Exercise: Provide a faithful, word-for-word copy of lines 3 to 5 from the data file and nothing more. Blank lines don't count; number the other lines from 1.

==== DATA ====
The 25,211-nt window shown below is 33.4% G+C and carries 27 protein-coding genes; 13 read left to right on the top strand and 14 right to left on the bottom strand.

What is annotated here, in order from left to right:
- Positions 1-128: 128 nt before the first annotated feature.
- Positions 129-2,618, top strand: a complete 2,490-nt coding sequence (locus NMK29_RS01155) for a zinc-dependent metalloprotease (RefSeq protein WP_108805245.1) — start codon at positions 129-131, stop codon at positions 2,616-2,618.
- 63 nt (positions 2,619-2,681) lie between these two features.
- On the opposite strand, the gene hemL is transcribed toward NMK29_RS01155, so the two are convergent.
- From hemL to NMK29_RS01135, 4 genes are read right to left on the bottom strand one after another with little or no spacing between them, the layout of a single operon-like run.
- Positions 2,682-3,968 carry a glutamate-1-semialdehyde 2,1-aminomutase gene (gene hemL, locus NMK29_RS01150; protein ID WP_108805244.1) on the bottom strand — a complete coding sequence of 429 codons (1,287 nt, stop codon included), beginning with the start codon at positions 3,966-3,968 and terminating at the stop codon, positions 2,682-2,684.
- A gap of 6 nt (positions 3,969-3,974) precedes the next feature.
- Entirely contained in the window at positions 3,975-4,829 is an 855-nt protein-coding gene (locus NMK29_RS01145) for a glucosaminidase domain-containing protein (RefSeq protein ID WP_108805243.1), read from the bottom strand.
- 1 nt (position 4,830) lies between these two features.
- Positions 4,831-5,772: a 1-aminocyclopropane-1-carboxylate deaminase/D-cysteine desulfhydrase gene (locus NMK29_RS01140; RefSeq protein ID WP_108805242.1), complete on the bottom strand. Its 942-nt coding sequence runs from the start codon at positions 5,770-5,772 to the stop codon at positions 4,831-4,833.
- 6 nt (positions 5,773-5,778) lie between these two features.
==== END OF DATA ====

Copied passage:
- Positions 1-128: 128 nt before the first annotated feature.
- Positions 129-2,618, top strand: a complete 2,490-nt coding sequence (locus NMK29_RS01155) for a zinc-dependent metalloprotease (RefSeq protein WP_108805245.1) — start codon at positions 129-131, stop codon at positions 2,616-2,618.
- 63 nt (positions 2,619-2,681) lie between these two features.